When the reward is suddenly stopped (e.g., the pellet dispenser gets jammed, which is what happened in B.F. Skinner’s lab), the rat will continue to press the button for quite a while without being rewarded until it eventually stops trying. This end to the behavior is called “extinction.” Interestingly, animals (and humans) sometimes even increase their behavior dramatically when the reward is initially removed in an effort to get it back. This is called an “extinction burst.” For example, if you are conditioned to expect that an elevator will take you to another floor and open its doors to let you out when you push a button, but one day you get on an elevator and it just sits there motionless after you press the button, you will try to push the button again. And again. And again. And then you’ll start pounding on the button more frantically, then maybe jamming on all the buttons, in an effort to get the response you want. If none of those efforts make the elevator go, eventually you’ll quit hitting buttons (extinction). That little button-pushing tantrum of yours was the extinction burst.

I believe this is what is happening when we lose it and pig out on junk food right as we are eliminating highly rewarding foods from our lives. At baseline, we feel an urge to eat junk and do so (the behavior), and are conditioned that we’ll feel lots of warm fuzzy feelings thanks to our friends dopamine and endorphins flooding our brain. (Or that the junk food will reward us by taking away the negative feelings we are experiencing, as in the classic pint of ice cream eaten in response to a breakup: this removal of a negative stimulus is called “negative reinforcement.”) Either way, our brain knows it’ll feel better when we eat that food. So our inner animal starts panicking at the prospect of losing that reward, and we then experience the extinction burst: bingeing on the junk that we’re trying to avoid. Certain foods are more highly rewarding than others, of course — no one ever freaked out at the prospect of not being able to eat okra again, but giving up sugar and flour (no chocolate? No bread? No pizza?) is a completely different ballgame. And by randomly/intermittently giving in and eating the food only sporadically when we are attempting to extinguish the eating behavior, we are likely inadvertently reinforcing it even more by following a variable reward schedule than if we just ate the food consistently all the time (remember that gambler at the slots?).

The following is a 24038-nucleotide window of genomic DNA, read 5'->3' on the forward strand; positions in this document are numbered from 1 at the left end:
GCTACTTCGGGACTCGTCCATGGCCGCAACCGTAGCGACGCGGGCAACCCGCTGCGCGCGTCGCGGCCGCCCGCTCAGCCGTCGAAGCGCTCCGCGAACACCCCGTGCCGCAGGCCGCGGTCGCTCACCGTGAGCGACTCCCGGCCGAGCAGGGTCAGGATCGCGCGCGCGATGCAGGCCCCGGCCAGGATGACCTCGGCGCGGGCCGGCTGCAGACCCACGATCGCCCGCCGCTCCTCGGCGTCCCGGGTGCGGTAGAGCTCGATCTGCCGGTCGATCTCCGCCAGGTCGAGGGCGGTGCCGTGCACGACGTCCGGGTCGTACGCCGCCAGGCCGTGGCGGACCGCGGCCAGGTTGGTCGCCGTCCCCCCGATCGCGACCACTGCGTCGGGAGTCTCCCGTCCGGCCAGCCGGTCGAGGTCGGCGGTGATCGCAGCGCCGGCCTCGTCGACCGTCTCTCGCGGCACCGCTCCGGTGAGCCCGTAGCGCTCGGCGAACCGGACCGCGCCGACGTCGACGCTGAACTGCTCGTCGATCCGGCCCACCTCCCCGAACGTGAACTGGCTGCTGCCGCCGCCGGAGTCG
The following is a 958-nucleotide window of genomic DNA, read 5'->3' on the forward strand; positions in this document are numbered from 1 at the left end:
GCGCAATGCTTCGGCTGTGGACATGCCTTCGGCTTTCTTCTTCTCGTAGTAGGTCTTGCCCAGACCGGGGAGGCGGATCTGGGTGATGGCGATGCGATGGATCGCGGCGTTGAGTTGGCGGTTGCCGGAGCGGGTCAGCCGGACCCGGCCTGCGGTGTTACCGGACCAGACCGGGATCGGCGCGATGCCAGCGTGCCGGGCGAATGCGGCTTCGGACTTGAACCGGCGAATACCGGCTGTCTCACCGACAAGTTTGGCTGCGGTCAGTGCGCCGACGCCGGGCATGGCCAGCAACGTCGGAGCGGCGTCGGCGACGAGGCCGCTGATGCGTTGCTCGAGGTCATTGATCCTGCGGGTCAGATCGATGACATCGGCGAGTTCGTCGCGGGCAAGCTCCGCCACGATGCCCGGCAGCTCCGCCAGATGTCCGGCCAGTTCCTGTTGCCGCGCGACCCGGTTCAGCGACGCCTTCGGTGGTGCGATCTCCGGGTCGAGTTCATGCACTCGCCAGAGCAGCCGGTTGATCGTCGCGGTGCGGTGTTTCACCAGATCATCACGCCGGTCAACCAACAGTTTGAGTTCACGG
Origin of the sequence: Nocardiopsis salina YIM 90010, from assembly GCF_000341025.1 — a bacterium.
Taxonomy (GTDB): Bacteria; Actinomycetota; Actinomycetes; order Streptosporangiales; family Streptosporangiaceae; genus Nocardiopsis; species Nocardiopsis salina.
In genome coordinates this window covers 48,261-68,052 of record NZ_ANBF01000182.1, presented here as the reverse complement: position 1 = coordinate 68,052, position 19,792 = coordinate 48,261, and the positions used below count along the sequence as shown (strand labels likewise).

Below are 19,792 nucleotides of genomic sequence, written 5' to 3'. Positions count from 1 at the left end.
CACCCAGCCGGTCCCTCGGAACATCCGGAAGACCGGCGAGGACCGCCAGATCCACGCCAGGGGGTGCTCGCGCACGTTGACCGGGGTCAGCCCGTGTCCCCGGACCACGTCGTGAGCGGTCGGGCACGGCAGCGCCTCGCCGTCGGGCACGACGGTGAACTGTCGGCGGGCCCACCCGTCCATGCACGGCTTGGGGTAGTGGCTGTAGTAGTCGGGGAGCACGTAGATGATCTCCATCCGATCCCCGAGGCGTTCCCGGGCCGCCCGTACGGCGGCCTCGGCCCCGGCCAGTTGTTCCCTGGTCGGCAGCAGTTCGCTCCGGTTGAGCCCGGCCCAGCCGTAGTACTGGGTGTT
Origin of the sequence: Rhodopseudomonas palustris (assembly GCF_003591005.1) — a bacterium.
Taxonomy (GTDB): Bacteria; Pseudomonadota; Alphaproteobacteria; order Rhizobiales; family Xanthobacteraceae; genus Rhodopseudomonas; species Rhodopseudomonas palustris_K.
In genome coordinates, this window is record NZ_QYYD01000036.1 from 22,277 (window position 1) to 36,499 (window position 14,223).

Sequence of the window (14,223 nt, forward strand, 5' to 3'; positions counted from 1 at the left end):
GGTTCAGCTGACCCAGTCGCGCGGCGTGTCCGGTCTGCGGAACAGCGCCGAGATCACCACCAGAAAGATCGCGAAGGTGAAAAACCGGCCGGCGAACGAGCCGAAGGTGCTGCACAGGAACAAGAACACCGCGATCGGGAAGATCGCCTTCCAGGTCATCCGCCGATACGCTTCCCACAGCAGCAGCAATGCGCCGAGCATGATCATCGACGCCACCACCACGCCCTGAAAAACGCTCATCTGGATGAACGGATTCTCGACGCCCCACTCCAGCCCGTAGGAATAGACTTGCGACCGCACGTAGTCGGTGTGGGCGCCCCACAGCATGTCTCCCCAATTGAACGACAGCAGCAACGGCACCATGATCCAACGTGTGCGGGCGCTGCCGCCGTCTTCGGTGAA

So, my complete carb binge the day before my FMD started was most certainly an extinction burst. I knew I was going off sugar and flour, and my brain was like, HELL NO and acted much worse than usual, eating all the carbs I could find in the house. I mean, who eats honey out of a jar with their finger when they are not even remotely hungry? Apparently I do when my inner beast is faced with the thought of losing sugar. We are animals, after all, and the smart way that my brilliant and capable human brain will have to tackle this sugar addiction is to treat myself like one: I need to create a hard stop on the reinforcing rewards that I keep giving myself and prepare myself for the inevitable extinction burst that my primitive brain is going to try to throw at me when I do it. I’ve created a situation in my body where I behave like a sugar addict. And my behavior of overeating sugar has become one that is extremely resistant to extinction because of my random intermittent reward schedule. When I avoid sugar for days or a week or two and then give in and have some, I feel intense cravings for it and usually eat way more than I intended. So, I believe that giving up sugar and flour entirely for at least 6 or 8 weeks at a minimum — feeling the craving and then failing to reward it over, and over, and over — is the only way to extinguish my urges and create inner peace around food (and reach my dream goal weight of 135). The intermittent slip-ups are only serving to make my desire stronger and keep my weight stagnant in the 140s. Here comes the extinction burst: my inner beast is screeching right now that I should go get some chocolate. And it’s deafening.